Goodbye to the Prince of development charity

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With the departure of Prince Talal Bin Abdul Aziz, the systematic charity work aimed at achieving sustainable development has lost one of its icons and staunch supporters. The late Prince was keen on achieving the development of Arab and Islamic societies, especially the poor, the destitute, the youth and women among them.

Prince Talal exerted all his efforts and spent a lot of time and wealth to achieve these noble goals in both direct and indirect ways. Toward achieving these goals, he established the Arab Gulf Program for the United Nations Development (AGFUND) to support sustainable human development efforts in the developing world, especially in the Middle East. The Program focused largely on promoting the activities of the United Nations Children’s Fund (UNICEF).

This does not mean that Prince Talal neglected other aspects such as the issues of women, the environment, education and the eradication of illiteracy. He founded AGFUND to support initiatives and programs of various organizations that function under the aegis of the United Nations. These initiatives were successful thanks to the Prince’s keenness on shouldering major responsibilities.

The charismatic personality of the Prince as well as his status and his caliber have contributed significantly to overcoming many of the difficulties encountered in implementing projects in some countries and societies that were hitherto not accustomed to have such projects, carried out by AGFUND under the guidance and follow-up of Prince Talal.

Apart from his leadership role as chairman of AGFUND, Prince Talal was also actively involved in other humanitarian initiatives and charity work. These include his activities as a member of the Endowment Project, established by the government of Pakistan, in cooperation with the Makkah-based Muslim World League (MWL) while General Mohammed Zia-ul-Haq was the president of Pakistan in 1980s. The purpose of the Rabita Endowment was the repatriation and rehabilitation of Pakistanis stranded in Bangladesh since the secession of East Pakistan and creation of the new state of Bangladesh.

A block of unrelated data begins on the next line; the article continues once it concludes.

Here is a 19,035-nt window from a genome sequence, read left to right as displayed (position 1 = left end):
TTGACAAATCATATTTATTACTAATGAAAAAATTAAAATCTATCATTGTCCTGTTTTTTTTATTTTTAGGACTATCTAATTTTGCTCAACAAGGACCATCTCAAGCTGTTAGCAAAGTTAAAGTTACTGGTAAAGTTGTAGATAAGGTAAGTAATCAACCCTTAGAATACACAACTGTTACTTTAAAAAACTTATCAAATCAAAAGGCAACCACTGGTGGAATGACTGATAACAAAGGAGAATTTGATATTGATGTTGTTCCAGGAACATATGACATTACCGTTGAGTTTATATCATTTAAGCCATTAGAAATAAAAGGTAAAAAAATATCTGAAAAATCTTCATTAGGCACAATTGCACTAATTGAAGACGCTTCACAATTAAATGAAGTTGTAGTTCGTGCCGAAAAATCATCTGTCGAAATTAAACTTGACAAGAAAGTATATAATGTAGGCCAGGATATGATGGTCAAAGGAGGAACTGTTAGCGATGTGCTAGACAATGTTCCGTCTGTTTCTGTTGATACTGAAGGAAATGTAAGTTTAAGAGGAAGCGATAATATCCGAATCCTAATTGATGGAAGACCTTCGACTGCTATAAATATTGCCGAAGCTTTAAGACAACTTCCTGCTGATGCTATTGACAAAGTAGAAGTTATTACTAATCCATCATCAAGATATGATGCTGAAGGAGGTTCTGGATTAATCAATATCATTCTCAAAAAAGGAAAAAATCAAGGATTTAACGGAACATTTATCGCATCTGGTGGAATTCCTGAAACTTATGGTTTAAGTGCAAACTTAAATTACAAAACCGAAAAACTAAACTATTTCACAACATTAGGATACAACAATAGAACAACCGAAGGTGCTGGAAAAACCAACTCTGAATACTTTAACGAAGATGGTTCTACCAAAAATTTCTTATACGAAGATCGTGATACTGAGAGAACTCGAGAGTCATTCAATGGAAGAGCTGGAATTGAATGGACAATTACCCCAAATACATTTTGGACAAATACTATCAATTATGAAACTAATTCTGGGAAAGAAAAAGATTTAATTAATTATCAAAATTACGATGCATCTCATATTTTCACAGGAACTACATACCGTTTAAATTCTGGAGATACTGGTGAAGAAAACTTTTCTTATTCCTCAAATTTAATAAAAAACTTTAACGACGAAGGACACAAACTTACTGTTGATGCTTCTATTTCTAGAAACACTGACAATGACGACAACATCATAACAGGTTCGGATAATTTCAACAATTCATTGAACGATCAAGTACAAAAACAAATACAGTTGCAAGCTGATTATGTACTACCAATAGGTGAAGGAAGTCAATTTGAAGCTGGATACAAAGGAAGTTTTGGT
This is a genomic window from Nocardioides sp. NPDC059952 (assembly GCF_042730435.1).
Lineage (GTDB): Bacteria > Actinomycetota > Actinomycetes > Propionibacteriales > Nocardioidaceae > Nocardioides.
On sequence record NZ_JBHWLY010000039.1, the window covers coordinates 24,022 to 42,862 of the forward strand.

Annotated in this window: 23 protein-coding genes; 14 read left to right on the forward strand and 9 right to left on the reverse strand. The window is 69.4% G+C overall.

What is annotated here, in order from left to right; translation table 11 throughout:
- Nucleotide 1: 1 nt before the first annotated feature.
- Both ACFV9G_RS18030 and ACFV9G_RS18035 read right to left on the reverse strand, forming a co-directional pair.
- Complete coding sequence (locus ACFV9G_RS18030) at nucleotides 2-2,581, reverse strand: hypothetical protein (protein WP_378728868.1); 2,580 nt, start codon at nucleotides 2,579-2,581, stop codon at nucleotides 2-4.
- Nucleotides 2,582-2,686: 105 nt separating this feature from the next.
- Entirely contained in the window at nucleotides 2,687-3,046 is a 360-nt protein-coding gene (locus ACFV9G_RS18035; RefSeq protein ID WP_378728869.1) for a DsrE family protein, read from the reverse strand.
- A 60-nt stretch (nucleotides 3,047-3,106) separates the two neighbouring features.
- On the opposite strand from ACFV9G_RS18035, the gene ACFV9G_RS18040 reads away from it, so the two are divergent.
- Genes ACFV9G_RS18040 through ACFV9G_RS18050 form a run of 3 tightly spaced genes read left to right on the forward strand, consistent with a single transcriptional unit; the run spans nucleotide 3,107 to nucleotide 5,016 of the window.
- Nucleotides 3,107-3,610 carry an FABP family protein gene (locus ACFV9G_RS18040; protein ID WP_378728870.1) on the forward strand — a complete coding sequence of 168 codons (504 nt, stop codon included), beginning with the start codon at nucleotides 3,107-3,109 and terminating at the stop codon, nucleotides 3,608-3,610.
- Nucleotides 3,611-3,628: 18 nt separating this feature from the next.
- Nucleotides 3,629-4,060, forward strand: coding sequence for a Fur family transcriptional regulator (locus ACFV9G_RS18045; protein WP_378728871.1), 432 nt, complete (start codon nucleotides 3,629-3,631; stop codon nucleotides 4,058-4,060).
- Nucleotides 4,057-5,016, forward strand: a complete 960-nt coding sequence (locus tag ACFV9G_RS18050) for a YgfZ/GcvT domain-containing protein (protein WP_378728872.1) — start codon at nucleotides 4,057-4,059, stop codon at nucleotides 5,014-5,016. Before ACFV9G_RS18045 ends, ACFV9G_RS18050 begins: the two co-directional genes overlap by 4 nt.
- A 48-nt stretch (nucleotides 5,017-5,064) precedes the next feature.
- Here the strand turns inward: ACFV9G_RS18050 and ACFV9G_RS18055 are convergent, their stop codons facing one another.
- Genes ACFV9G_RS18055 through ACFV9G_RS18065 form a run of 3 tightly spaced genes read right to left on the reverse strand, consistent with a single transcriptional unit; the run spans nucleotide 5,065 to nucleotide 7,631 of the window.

These people migrated to East Pakistan from the eastern Indian state of Bihar at the time of the partition of the Indian subcontinent into the independent states of India and Pakistan. They moved to East Pakistan by virtue of its proximity to their native place in India. At the time of the civil war that led to the creation of Bangladesh, these people stood with the Pakistani Army against secession, and this prompted Bangladeshis to consider them to be traitors. Consequently, they were driven out of their homes and placed in squalid camps scattered all over Bangladesh where they still eagerly await the day of their repatriation and rehabilitation in Pakistan. But unfortunately, the Rabita Endowment was frozen after the death of its Chairman Gen. Zia-ul- Haq.

When I was the consul general of Saudi Arabia in Istanbul, Prince Talal visited the city. He came to attend a fund raising ceremony to support the children of Bosnia and Herzegovina at a time when they were being subjected to a war of ethnic cleansing by the Serbs. The entry fee for the function was fixed at $500. Prince Talal hired a renowned American singer at his own expense to make the ceremony a successful event. The function was a huge draw mainly for two reasons. One was that the money collected from the event would go to a charity to help the children affected by the war in Bosnia and the second was that it was Prince Talal who organized and financed the event.

Naji Mufti, Saudi ambassador to Turkey, came to Istanbul from Ankara to meet Prince Talal and greet him. Naji and I were the guests of the Prince at the ceremony. Prince Talal’s initiative to hold such a ceremony produced a positive impact on Turkish society, and the Prince and his initiative won accolades for the same. This also highlighted his efforts in the fields of charity work and development.

These are some of the examples of the great charity work and humanitarian initiatives of Prince Talal. There are several similar examples of his charity initiatives for which there would be no room in a single article. One such initiative was the establishment of the Arab Open University, which has benefited thousands of Arab students.

It is also worth mentioning the meeting of Prince Talal with the Nobel Peace laureate and founder of the Bangladesh Grameen Bank Dr. Muhammad Yunus. Their joint work paved the way for expanding the pioneering concepts of microcredit and microfinance by establishing banks for poor people in a number of Arab and Islamic countries. The objective of this was to help the poor by granting them microcredit to finance their small projects, and not to allow them to be exploited by individual lenders who charge high interest rates, making the borrowers suffer and unable to repay the amount. This initiative was a great relief for a large number of poor borrowers who otherwise were forced to remain at the mercy of greedy lenders.

May Almighty Allah shower His mercy and forgiveness on the deceased Prince and accommodate him in His Paradise. I also take this opportunity to offer condolences to Custodian of the Two Holy Mosques King Salman and all bereaved members of his family and loved ones.

— Dr. Ali Al-Ghamdi is a former Saudi diplomat who specializes in Southeast Asian affairs. He can be reached at algham@hotmail.com


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